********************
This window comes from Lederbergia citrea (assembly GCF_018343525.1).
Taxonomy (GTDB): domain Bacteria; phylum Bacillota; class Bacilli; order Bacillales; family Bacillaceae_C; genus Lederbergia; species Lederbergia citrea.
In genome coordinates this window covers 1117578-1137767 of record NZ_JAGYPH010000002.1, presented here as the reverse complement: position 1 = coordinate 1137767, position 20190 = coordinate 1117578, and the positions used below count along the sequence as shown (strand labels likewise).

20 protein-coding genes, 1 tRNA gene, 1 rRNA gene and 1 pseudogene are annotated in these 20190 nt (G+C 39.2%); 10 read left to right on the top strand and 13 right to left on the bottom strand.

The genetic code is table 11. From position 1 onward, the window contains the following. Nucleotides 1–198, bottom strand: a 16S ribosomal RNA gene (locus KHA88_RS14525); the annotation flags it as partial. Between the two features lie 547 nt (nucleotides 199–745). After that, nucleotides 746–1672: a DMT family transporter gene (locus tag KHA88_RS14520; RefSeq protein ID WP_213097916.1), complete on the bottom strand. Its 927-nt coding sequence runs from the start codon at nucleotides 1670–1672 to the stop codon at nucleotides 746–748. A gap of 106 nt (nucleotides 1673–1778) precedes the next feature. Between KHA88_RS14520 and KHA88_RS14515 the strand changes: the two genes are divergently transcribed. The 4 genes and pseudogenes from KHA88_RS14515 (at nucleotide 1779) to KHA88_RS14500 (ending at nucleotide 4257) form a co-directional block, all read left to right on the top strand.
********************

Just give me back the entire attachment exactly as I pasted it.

This window comes from Lederbergia citrea (assembly GCF_018343525.1).
Taxonomy (GTDB): domain Bacteria; phylum Bacillota; class Bacilli; order Bacillales; family Bacillaceae_C; genus Lederbergia; species Lederbergia citrea.
In genome coordinates this window covers 1117578-1137767 of record NZ_JAGYPH010000002.1, presented here as the reverse complement: position 1 = coordinate 1137767, position 20190 = coordinate 1117578, and the positions used below count along the sequence as shown (strand labels likewise).

20 protein-coding genes, 1 tRNA gene, 1 rRNA gene and 1 pseudogene are annotated in these 20190 nt (G+C 39.2%); 10 read left to right on the top strand and 13 right to left on the bottom strand.

The genetic code is table 11. From position 1 onward, the window contains the following. Nucleotides 1–198, bottom strand: a 16S ribosomal RNA gene (locus KHA88_RS14525); the annotation flags it as partial. Between the two features lie 547 nt (nucleotides 199–745). After that, nucleotides 746–1672: a DMT family transporter gene (locus tag KHA88_RS14520; RefSeq protein ID WP_213097916.1), complete on the bottom strand. Its 927-nt coding sequence runs from the start codon at nucleotides 1670–1672 to the stop codon at nucleotides 746–748. A gap of 106 nt (nucleotides 1673–1778) precedes the next feature. Between KHA88_RS14520 and KHA88_RS14515 the strand changes: the two genes are divergently transcribed. The 4 genes and pseudogenes from KHA88_RS14515 (at nucleotide 1779) to KHA88_RS14500 (ending at nucleotide 4257) form a co-directional block, all read left to right on the top strand.